Global capital investment into London’s office market remained strong in the traditionally subdued first quarter, with a total of £3.5 billion invested in the first three months of the year, according to CBRE, the world’s leading global real estate advisor.

Total investment volumes were down 14% in Q1 following a particularly strong end to 2015, but remained on a par with the first quarter of last year. Following this strong start to 2016, CBRE projects investment volumes will be more subdued in Q2, as some investors delay decision-making in the run up to June’s EU referendum, but expects volumes will rebound in the second half of the year, as long as Britain remains in the EU

There were 43 transactions in Q1, the lowest number since 2010, but the highest number of large deals above £100 million in value in any comparable quarter since CBRE records began in 1985.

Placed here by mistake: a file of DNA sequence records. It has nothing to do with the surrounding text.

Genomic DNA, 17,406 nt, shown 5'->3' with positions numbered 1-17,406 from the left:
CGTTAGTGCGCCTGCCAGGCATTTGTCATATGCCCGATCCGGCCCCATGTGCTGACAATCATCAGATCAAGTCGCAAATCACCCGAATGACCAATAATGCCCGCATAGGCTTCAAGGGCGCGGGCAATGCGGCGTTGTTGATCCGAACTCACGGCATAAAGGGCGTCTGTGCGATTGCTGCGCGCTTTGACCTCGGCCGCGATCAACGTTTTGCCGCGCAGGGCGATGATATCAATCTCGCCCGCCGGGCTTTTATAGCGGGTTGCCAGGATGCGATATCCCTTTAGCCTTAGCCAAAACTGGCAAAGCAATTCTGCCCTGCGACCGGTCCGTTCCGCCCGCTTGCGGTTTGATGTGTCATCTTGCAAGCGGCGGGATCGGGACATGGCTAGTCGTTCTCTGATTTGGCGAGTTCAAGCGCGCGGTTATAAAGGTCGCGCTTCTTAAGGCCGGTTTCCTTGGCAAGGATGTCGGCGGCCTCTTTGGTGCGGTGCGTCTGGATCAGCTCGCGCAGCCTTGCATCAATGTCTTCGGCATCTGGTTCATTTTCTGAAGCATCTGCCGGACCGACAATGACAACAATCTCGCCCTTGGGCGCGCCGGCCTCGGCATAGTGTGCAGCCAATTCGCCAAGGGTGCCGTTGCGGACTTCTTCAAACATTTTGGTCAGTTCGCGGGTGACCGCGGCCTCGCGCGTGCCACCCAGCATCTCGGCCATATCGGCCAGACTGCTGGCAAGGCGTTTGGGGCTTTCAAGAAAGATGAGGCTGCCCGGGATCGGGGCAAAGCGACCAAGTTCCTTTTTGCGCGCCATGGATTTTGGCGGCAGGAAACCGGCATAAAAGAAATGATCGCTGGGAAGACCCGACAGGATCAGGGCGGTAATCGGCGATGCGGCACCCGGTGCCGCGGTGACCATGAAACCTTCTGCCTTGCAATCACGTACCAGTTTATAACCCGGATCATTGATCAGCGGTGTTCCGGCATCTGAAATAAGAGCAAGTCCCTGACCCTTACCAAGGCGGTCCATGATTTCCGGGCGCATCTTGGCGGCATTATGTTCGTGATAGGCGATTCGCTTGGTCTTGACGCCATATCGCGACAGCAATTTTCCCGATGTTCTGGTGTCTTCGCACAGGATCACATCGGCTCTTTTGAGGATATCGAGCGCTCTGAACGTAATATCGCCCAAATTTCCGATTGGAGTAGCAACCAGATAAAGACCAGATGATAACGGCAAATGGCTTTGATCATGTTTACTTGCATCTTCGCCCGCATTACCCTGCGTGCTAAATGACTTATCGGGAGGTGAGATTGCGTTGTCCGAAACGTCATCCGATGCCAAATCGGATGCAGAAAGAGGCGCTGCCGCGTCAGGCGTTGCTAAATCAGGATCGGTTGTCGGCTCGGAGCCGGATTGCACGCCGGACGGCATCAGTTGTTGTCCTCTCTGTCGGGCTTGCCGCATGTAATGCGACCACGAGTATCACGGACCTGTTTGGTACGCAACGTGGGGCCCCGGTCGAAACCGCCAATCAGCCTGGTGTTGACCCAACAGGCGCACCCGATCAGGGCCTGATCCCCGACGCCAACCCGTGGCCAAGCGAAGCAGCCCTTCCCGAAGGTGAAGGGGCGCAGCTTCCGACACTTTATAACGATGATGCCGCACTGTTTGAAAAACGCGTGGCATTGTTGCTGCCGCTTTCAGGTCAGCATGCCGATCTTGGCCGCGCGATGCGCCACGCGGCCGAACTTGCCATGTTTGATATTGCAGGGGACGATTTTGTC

The market continues to be dominated by international investors, who were involved in 67% of all transactions, down from 71% in Q4 2015. Overseas buyers accounted for more than £2.4 billion of investment, with many taking advantage of the weak pound and lower competition over prime locations. In March, London retained its status as the most popular EMEA destination in CBRE’s Investor Intentions Survey.

Stock levels in London rose by £1.4billion to £4.8billion at the end of Q1. Prime yields remained flat at 4.3% across Central London, and prevailed at record low levels of 3.5% in the West End, and 4% in the City of London.

Jamie Pope, Head of London Capital Markets
Some investors are experiencing a degree of political and economic uncertainty at the moment, so it’s heartening to report that this hasn’t caused much in the way of turbulence in the London office market in the first quarter of the year. Yields are stable, and the prevailing conditions are in some cases making investment at this time a more attractive prospect.

Nevertheless, we are already seeing some buyers hold off on deals until they know the result of June’s EU vote, so we expect to see Q2’s transaction volumes dip, before bouncing back in the second half of the year, provided Britain stays in the EU.
Jamie Pope, Head of London Capital Markets